Noguchi coffee table
This MCM living room includes a Noguchi coffee table right at the center. The sculptural table is one of Noguchi’s famous and beloved designs. Photo by Jim Brown.

You may not immediately recognize the name, but Isamu Noguchi is the artist behind many of your favorite lamps and coffee tables. The L.A.-born Japanese-American lived in Japan until he was 13 years old, allowing him to develop an international appreciation for the arts.

Unfortunately, after the Japanese invaded Pearl Harbor, Japanese Americans faced discrimination, and Noguchi was not spared. He lived in a Japanese internment camp for 7 months, which ignited his political activism and deepened his appreciation for the people of the world.

In his lifetime, he created sculptures, gardens, furniture, lighting designs, ceramics, architecture and set designs for many famous dancer/choreographers including Martha Graham.

Isamu Noguchi with Kouros sculpture
A portrait of a young Noguchi with his sculpture, Kouros. Photo courtesy of Wikiart.

His work went unnoticed until he completed a large sculpture symbolizing the freedom of the press in 1938 for the Associated Press building in New York City. Perhaps, this is how he, an artist, chose to express his political views.

He set up shop in New York and traveled extensively in Mexico, Asia and Europe. He studied the world and its people, and it influenced his artistic expressions. Additionally, The Isamu Noguchi Garden Museum was designed by him and opened in 1985, demonstrating his commitment to beautifying public places.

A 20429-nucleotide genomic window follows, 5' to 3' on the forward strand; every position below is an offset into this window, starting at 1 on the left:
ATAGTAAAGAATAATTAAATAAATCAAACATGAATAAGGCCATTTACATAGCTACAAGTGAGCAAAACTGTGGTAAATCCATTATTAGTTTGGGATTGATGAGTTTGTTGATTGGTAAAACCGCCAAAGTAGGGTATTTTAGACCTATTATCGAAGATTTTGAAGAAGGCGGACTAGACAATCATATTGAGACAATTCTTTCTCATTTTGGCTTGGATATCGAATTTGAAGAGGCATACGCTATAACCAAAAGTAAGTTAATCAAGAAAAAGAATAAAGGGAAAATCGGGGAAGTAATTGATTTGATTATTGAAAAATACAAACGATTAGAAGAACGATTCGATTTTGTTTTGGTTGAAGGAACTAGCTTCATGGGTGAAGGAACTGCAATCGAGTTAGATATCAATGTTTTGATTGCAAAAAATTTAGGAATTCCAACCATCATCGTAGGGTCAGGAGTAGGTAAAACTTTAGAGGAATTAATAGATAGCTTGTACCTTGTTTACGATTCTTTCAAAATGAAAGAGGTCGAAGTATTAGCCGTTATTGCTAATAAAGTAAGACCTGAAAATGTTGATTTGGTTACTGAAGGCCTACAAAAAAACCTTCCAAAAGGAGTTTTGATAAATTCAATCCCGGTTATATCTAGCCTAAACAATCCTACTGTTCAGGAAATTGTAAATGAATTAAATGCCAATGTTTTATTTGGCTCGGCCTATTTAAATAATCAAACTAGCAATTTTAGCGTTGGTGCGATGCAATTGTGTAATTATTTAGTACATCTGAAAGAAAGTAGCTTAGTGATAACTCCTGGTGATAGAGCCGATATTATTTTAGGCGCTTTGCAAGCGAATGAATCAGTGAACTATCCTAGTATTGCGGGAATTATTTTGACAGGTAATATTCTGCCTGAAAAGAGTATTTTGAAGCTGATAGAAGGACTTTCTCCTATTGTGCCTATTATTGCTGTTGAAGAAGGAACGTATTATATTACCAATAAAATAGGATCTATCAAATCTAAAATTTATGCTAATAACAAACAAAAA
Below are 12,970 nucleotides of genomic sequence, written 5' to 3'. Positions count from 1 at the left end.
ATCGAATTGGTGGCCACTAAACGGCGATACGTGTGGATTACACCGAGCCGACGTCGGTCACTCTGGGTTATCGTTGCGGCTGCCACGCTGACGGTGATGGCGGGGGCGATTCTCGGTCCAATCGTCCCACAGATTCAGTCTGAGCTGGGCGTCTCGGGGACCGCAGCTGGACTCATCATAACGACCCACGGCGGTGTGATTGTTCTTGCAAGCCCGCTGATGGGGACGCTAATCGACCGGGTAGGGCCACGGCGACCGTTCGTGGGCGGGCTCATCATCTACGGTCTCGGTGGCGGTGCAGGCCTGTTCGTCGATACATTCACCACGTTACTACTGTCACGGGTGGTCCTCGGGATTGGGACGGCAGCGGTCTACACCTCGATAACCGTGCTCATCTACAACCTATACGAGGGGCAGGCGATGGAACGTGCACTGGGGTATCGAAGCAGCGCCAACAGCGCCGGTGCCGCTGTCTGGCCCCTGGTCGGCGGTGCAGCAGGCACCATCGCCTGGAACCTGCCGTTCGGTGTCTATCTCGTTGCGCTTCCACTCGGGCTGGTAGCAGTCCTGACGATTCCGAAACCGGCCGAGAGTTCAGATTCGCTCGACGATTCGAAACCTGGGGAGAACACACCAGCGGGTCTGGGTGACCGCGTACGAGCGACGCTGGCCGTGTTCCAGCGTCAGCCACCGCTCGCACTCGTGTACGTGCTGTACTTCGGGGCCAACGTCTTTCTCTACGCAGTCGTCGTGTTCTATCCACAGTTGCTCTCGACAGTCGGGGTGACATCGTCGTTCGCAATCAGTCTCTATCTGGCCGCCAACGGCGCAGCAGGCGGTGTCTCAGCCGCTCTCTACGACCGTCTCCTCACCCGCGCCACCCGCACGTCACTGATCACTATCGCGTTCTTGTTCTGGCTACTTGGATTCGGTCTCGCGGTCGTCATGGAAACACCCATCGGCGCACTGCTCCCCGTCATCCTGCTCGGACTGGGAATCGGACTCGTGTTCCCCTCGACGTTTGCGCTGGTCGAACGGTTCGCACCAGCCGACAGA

He welcomed the opportunity to be involved in mass-production of his designs. Zenith Radio Corporation asked him to design a Bakelite intercom in 1937, and Herman Miller produced his glass-topped table, many of which are found in midcentury living rooms across the country to this day. Akari Light Sculptures that were originally produced in 1951 based on his design, too, are still being produced today.

Noguchi Akari lights
Noguchi’s Akari lighting series is another one of his most famous and enduring designs and includes pendant lights, table lamps, and floor lamps. Public Domain.

Before his death in 1988, he received multiple awards for his contributions including: the Edward MacDowell Medal for Outstanding Lifetime Contribution to the Arts; the National Medal of Arts; the Kyoto Prize in Arts, and the Order of Sacred Treasure from the Japanese government.

Photo of Isamu Noguchi
A photograph of Isamu Noguchi in 1950 or 1951 taken by photographer Jun Miki at an art exhibition. The photo is now public domain.

The peaceful and structured implications of his Asian ancestry, and his appreciation for the arts on an international scale, undoubtedly influenced his design. Those same principles have impacted the mid century aesthetic, and we are all the better for it.

For more on Noguchi’s work, see Noguchi’s Hidden Sculpture Garden in California. And of course, don’t forget to follow us on Instagram, Facebook and Pinterest for more Mid Century Modern inspiration!